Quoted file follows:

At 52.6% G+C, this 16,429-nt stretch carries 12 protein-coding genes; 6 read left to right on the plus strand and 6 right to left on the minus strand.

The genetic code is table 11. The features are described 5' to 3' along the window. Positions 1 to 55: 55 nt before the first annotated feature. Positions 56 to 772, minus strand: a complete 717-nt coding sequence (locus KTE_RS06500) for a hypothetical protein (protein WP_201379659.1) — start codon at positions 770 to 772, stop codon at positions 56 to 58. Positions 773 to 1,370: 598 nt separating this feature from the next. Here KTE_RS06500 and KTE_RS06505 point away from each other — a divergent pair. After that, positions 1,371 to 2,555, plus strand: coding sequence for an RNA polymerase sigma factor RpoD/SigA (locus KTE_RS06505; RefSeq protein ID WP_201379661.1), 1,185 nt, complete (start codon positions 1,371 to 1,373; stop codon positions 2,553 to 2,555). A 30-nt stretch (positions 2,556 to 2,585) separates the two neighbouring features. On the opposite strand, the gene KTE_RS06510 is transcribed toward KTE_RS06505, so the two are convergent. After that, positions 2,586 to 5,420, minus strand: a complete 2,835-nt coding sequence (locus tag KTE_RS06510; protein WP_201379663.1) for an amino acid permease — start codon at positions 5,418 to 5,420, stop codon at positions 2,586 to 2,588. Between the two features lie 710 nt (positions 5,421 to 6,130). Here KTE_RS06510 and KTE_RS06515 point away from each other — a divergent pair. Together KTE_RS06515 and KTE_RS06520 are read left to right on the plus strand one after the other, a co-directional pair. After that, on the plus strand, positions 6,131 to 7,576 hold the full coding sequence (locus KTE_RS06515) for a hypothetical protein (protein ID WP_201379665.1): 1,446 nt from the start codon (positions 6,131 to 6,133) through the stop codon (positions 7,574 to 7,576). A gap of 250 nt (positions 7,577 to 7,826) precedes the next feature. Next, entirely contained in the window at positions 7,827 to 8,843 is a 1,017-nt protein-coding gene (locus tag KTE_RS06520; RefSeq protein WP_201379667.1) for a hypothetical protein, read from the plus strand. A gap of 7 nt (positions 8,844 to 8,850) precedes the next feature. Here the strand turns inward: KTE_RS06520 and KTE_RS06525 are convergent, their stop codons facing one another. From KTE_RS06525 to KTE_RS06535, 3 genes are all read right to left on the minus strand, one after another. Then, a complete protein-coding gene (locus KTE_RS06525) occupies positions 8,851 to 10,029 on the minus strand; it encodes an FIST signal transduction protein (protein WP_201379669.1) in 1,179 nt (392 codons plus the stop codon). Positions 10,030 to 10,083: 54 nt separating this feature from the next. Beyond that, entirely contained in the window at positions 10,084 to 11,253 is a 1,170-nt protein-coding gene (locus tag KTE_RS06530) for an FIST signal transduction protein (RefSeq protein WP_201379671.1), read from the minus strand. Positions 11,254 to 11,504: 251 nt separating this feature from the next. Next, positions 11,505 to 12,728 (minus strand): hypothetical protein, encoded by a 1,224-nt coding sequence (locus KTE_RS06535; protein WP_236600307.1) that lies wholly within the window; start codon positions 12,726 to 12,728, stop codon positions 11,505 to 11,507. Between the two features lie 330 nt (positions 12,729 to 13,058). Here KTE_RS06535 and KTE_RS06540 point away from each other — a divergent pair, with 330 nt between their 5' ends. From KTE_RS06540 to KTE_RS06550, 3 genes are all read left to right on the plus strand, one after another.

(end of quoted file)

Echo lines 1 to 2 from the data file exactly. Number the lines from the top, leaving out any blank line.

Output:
At 52.6% G+C, this 16,429-nt stretch carries 12 protein-coding genes; 6 read left to right on the plus strand and 6 right to left on the minus strand.

The genetic code is table 11. The features are described 5' to 3' along the window. Positions 1 to 55: 55 nt before the first annotated feature. Positions 56 to 772, minus strand: a complete 717-nt coding sequence (locus KTE_RS06500) for a hypothetical protein (protein WP_201379659.1) — start codon at positions 770 to 772, stop codon at positions 56 to 58. Positions 773 to 1,370: 598 nt separating this feature from the next. Here KTE_RS06500 and KTE_RS06505 point away from each other — a divergent pair. After that, positions 1,371 to 2,555, plus strand: coding sequence for an RNA polymerase sigma factor RpoD/SigA (locus KTE_RS06505; RefSeq protein ID WP_201379661.1), 1,185 nt, complete (start codon positions 1,371 to 1,373; stop codon positions 2,553 to 2,555). A 30-nt stretch (positions 2,556 to 2,585) separates the two neighbouring features. On the opposite strand, the gene KTE_RS06510 is transcribed toward KTE_RS06505, so the two are convergent. After that, positions 2,586 to 5,420, minus strand: a complete 2,835-nt coding sequence (locus tag KTE_RS06510; protein WP_201379663.1) for an amino acid permease — start codon at positions 5,418 to 5,420, stop codon at positions 2,586 to 2,588. Between the two features lie 710 nt (positions 5,421 to 6,130). Here KTE_RS06510 and KTE_RS06515 point away from each other — a divergent pair. Together KTE_RS06515 and KTE_RS06520 are read left to right on the plus strand one after the other, a co-directional pair. After that, on the plus strand, positions 6,131 to 7,576 hold the full coding sequence (locus KTE_RS06515) for a hypothetical protein (protein ID WP_201379665.1): 1,446 nt from the start codon (positions 6,131 to 6,133) through the stop codon (positions 7,574 to 7,576). A gap of 250 nt (positions 7,577 to 7,826) precedes the next feature. Next, entirely contained in the window at positions 7,827 to 8,843 is a 1,017-nt protein-coding gene (locus tag KTE_RS06520; RefSeq protein WP_201379667.1) for a hypothetical protein, read from the plus strand. A gap of 7 nt (positions 8,844 to 8,850) precedes the next feature. Here the strand turns inward: KTE_RS06520 and KTE_RS06525 are convergent, their stop codons facing one another. From KTE_RS06525 to KTE_RS06535, 3 genes are all read right to left on the minus strand, one after another. Then, a complete protein-coding gene (locus KTE_RS06525) occupies positions 8,851 to 10,029 on the minus strand; it encodes an FIST signal transduction protein (protein WP_201379669.1) in 1,179 nt (392 codons plus the stop codon). Positions 10,030 to 10,083: 54 nt separating this feature from the next. Beyond that, entirely contained in the window at positions 10,084 to 11,253 is a 1,170-nt protein-coding gene (locus tag KTE_RS06530) for an FIST signal transduction protein (RefSeq protein WP_201379671.1), read from the minus strand. Positions 11,254 to 11,504: 251 nt separating this feature from the next. Next, positions 11,505 to 12,728 (minus strand): hypothetical protein, encoded by a 1,224-nt coding sequence (locus KTE_RS06535; protein WP_236600307.1) that lies wholly within the window; start codon positions 12,726 to 12,728, stop codon positions 11,505 to 11,507. Between the two features lie 330 nt (positions 12,729 to 13,058). Here KTE_RS06535 and KTE_RS06540 point away from each other — a divergent pair, with 330 nt between their 5' ends. From KTE_RS06540 to KTE_RS06550, 3 genes are all read left to right on the plus strand, one after another.